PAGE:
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Summer in Nagano Means ‘Hanabi’ (Fireworks)!

August 10th, 2018 by
Category: Events, Information, Outdoor Activities, Seasonal Topics, Sightseeing

Cities and towns throughout Nagano put on fireworks displays in summer.  It’s a great excuse to wear a colorful yukata (summer kimono) and enjoy the relatively cool evening ambience.  The grand-daddy is the Lake Suwa Hanabi festival, held every year on 15-August.  It boasts over 40,000 fireworks reflecting in the lake surface.  Then in early September, a separate display featuring a competition of Hanabi-shi (professional pyrotechnics) takes place.  For details, see the official website.

Below is a picture of this year’s Chikuma River Fireworks Festival at Onsen Town Togura-Kamiyamada.  It’s about the 1/4th the size of Lake Suwa’s, but is an area favorite because the viewing are is so close to the action and the sound reverbrates off the surrounding hillsides, making for a very dynamic display.  The grand-finale includes a cascading ‘Niagara’ of fireworks along the upriver bridge (to the right in the picture).  It is held every year on the 7th of August.  (Photo is actually by my son, Andy, taken from the Kannon-ji Temple on the castle hill behind town.)

Escape up to Utsukushigahara

July 1st, 2018 by
Category: Outdoor Activities, Seasonal Topics, Sightseeing

 The 2000-meter Utsukushi ga Hara plateau makes for a beautiful (that’s what ‘Utsukushii’ means — ‘beautiful’) high-altitude escape. The wide open fields are home to a heard of cows and in late June are punctuated with wild azaleas.

 
The 360-degree panorama vista looks out to the Yatsugatake Range to the south, the Hotaka Range of the Northern Alps to the west, the Hakuba peaks to the north, and Mt. Asama to the east.


Our recent visit was too brief to be able to enjoy the Open Air Museum’s inspirational artwork, nor the trek to the stone bell tower. But we’ll be back.

Utsukushigahara Open Air Museum


Utsukushigahara can be reached from Matsumoto by bus, but the windy ascent and scenic Venus Line highway are paradise for drivers.

Onsen Town Togura-Kamiyamada’s Newest English Map and How To Videos

March 18th, 2018 by
Category: Cuisine, Experience, Information, Onsens (Hot Springs), Sightseeing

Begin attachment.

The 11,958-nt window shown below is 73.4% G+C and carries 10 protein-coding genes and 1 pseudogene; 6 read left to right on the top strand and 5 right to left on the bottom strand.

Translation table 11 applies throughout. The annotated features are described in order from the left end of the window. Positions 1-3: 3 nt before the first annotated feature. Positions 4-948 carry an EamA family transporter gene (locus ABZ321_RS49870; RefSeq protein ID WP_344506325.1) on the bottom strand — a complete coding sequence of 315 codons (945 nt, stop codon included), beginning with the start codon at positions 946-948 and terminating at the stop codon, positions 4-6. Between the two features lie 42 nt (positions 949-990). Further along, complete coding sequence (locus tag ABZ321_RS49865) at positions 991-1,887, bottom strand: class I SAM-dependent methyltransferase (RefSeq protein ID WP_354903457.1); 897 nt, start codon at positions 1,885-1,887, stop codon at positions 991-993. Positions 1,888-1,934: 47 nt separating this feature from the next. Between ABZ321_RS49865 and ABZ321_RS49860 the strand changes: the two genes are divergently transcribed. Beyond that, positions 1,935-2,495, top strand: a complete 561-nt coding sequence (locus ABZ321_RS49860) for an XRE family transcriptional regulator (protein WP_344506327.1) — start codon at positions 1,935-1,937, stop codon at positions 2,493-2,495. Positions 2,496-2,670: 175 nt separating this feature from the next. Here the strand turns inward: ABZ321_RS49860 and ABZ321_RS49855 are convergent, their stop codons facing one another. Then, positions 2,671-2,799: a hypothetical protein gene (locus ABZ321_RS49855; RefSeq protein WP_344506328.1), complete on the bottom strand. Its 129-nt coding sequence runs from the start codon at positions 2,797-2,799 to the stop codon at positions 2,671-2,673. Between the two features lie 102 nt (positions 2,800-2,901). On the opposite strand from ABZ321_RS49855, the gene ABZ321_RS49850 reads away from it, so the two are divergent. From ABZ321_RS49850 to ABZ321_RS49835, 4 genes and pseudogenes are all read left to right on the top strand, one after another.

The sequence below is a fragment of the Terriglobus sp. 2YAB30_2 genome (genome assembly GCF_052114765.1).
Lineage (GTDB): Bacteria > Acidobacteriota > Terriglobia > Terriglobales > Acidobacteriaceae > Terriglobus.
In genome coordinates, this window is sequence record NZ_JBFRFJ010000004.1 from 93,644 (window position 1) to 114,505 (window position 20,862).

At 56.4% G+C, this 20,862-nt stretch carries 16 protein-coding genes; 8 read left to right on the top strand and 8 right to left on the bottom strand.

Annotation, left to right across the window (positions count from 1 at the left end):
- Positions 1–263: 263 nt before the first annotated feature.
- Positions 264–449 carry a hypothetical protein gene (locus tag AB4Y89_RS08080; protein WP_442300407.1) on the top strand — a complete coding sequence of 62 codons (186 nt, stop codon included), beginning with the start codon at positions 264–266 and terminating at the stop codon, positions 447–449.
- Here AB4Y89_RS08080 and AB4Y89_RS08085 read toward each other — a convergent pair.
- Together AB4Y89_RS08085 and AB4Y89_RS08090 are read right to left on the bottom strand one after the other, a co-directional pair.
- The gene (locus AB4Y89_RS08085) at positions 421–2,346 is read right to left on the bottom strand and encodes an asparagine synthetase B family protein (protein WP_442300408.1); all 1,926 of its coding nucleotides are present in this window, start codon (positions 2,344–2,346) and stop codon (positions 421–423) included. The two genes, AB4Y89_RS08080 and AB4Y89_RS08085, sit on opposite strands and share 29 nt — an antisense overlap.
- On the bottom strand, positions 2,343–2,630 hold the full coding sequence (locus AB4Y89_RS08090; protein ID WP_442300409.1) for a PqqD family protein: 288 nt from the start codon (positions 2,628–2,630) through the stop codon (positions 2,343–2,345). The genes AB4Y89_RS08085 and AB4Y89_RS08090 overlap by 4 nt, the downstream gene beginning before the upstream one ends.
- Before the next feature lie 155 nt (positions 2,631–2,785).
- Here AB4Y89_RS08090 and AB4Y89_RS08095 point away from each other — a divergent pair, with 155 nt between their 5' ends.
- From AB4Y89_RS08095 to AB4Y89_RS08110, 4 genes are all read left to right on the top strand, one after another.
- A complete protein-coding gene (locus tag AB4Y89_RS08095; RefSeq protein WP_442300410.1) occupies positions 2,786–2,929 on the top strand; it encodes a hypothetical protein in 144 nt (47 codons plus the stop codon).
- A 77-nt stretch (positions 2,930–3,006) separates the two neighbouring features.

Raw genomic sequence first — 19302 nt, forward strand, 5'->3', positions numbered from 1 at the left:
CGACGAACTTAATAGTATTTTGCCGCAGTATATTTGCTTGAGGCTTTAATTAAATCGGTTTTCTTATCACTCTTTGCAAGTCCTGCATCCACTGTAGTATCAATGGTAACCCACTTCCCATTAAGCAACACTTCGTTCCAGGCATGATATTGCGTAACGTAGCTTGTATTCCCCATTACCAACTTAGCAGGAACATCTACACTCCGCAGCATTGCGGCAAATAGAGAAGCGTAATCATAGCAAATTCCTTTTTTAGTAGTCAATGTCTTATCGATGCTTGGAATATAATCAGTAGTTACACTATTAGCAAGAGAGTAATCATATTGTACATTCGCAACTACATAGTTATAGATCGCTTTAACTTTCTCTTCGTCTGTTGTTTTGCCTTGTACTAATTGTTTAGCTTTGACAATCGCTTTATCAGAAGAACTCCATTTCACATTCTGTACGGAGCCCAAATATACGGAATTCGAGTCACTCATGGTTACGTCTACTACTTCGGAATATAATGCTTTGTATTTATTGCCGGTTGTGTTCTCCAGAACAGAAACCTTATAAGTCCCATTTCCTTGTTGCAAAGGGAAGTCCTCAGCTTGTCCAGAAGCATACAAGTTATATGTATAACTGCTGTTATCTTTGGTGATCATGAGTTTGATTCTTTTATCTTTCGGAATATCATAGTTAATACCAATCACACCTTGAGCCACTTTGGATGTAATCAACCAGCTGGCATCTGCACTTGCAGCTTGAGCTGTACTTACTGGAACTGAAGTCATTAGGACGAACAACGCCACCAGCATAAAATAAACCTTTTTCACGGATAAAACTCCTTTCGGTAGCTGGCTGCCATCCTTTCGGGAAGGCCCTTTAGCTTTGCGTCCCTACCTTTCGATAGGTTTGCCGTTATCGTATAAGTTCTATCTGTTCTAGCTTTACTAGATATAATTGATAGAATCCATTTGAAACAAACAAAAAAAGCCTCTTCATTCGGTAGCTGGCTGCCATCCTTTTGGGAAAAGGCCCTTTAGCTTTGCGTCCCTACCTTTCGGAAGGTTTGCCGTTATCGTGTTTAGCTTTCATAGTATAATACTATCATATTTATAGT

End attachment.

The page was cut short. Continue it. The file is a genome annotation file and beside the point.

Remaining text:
Nagano’s Onsen Town Togura Kamiyamada now has its 3rd generation Walking Map & Restaurant Guide as well as 4 PR videos.

The new Onsen Town Togura-Kamiyamada “How To” video series,

Video 1: How to Enjoy an Onsen Town 

Showcasing several of Togura-Kamiymada’s unique shops as well as a feature on Zukudashi Eco Tours.  Come wear a yukata robe, slip on the wooden geta slippers, and explore our onsen town!

Video 2: How to Enjoy Local Food

Shows how to order (and eat) at some quintessential types of Japanese restaurants, like soba noodles, yakitori, izakaya and even ‘horumon’ (not for the faint of heart). Plus a local Nagano favorite, oyaki dumplings and the video has a feature on Togura-Kamiyamada’s legendary Kohaku including an interview with Susa-san about our area’s signature ‘oshibori udon’ noodles.

Video 3: How to Stay at a Ryokan

Curious about staying at a traditional ryokan while visiting Japan, but not sure what to do during your stay?  From the kaiseki-style dinner, soaking in the onsen bath, and your futon spread out on the straw tatami mat, this video explains how to make the most of your ryokan experience.  It also shows many of the great inns here in Togura-Kamiyamada.  Don’t miss the seeing one of our town’s geisha, Takeshi, showing the proper way to wear a yukata robe.

Video 4: How to Bathe in an Onsen 

When in Japan, one of the can’t miss experiences is taking an onsen bath. But the process can be a bit intimidating. (Yes — as local onsen expert Tonegawa-san explains in the video, you have to be naked.) Learn these simple tips of onsen etiquette and bath like a native. The video also explains the unique characteristics of Togura-Kamiymada’s hot spring mineral water (beware bathing with silver jewelry!), featuring a special interview with Goro-san, president of the Kamiyamada Onsen Company.

Escaping the Slopes for a tour of Japan’s Samurai Past

February 15th, 2018 by
Category: Events, Experience, Information, Sightseeing

Matsushiro’s white plaster walls and thatch roofs are reminiscent of a former Japan.

During Nagano’s Lantern Festival, I visited Matsushiro with a group of tourists from Hakuba to enjoy some of the area’s traditional activities. We walked through the streets of this quiet castle town to learn more about its samurai past.